It is not uncommon for the legacy or importance of an individual to be exaggerated once martyrdom sets in. In the case of Matthias Sindelar though, this is not so. The adoration and regard surrounding the man in Austria was so high that his controversial and premature death at the age of 35 did not alter the public perception of him. Sindelar was quite possibly the greatest of all the pre-war players, or at least the most important. Nicknamed ‘Der Papierene’ or ‘the Paper-man’ due to his slight build, Sindelar did not need power, for he had more grace, poise and technique than any other player on the planet throughout the 1920’s and 30’s. Sindelar had one great foe throughout his career; and that was fascism, the Italian fascists stripped him of his chance of World Cup glory and many believe the German fascists stripped him of his life.
Sindelar was born in Kozlov, which was at the time of his birth on the 10th February 1903, part of the Austro-Hungarian empire. Both of Sindelar’s parents were Czech’s; his father was a blacksmith and his mother a housewife. ‘Sindi’, as he was known to his friends, moved to Vienna, along with the rest of his family, in 1905, at the age of 2. Vienna was a vibrant city at the time, and a well-spring of talented and creative individuals. The city of music was also the birth place of the world’s first psycho-analyst, Sigmund Freud, in 1856. Among their love for art and academia, there was a third passion of the early 20th century Viennese man, and that was the great game of football.
This should come as little surprise, as whilst the Austrians may no longer be footballing powerhouses, their team of the 1930’s was nicknamed the ‘Wunderteam’ and is regarded as one of the finest Golden Generations in the sports history. In a team laced with quality, Sindelar was still the star and the captain, of that there was no doubt. The young Sindelar began playing football on the streets of Vienna as a child, and made his first venture into the game when he joined ASV Hertha Vienna. The club was dissolved in 1940, and rarely challenged the top teams in Austria, but provided a good platform for a young Sindelar to exhibit his skills to the nation.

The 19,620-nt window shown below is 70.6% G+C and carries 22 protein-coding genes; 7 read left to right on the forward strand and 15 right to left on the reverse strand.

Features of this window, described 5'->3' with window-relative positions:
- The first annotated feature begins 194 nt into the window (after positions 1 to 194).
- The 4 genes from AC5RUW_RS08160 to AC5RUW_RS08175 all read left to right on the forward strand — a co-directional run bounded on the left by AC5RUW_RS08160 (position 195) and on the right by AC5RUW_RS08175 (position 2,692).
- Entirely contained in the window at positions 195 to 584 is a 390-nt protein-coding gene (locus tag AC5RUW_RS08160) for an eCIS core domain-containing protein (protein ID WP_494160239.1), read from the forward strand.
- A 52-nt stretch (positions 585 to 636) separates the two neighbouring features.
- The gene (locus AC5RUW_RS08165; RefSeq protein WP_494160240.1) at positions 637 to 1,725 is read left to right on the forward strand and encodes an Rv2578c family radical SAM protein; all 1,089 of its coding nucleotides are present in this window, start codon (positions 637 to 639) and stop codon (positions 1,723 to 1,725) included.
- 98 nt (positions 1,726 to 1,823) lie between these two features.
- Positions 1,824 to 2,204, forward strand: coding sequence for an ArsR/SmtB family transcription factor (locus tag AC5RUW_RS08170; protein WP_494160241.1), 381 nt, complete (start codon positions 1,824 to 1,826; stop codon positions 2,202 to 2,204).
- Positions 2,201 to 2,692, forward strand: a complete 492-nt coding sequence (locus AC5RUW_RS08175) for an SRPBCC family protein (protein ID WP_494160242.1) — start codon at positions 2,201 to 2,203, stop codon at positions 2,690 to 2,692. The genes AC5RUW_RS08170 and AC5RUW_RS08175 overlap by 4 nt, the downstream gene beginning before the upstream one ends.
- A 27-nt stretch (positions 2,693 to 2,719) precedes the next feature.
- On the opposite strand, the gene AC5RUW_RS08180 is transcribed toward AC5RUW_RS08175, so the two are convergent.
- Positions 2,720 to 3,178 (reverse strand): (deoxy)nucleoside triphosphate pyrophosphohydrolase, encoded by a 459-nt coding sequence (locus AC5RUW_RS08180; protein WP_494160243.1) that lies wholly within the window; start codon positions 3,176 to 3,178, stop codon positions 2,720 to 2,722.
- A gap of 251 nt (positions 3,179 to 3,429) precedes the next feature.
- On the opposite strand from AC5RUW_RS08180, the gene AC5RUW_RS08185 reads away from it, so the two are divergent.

After six years with ASV, aged 21, Sindelar was snapped up by FK Austria Vienna. It was a club that could match Sindelar’s ambition, and he did not let down. Albeit a bigger club, Austria Vienna were named ‘Wiener Amateur’ when Sindelar joined them, but changed their name when they turned professional in 1926. Sindelar was an instant success and starred for arguably the countries best team at the time. Sindelar only won one league title with Austria Vienna, in 1926, but they won the Austrian Cup five times and the Mitropa Cup twice. The last of the three was undoubtedly the most impressive, given that the Mitropa Cup was Europe’s leading football competition at the time.
By the mid 1920’s Sindelar was already the star of the Austrian game. His importance in the development of football is colossal. An Austrian newspaper once commented that he played football “like a grandmaster plays chess,” whilst Austrian journalist, intellectual and theatre critic Alfred Polgar once said of him, “He had brains in his legs and many remarkable and unexpected things occurred to them while they were running.” Today, it is just naturally assumed that all great attacking players should be blessed with great vision and creativity, with the ability to unlock defences, yet this was not such a given when Sindelar began playing. Football was a very physical and direct game, and it took Matthias Sindelar to show the world that there was another way.
As well as revolutinsing the way those in the game thought, Sindelar outright invented a position decades before it became common place. That is the role of second striker, or withdrawn striker; the type of forward who plays just off the front. This position has become second nature within the game today, and is far more common than the roles of poacher, target man or even the traditional number 9’s. The position allowed Sindelar to have a greater influence upon the game, coming deep to receive the ball before picking a pass or embarking upon one of his trademark mazey runs. It would take until the early 1950’s for the great Nandor Hidegkuti to follow suit and attain a similar level of effectiveness for Hungary, and after that the position became increasingly popular.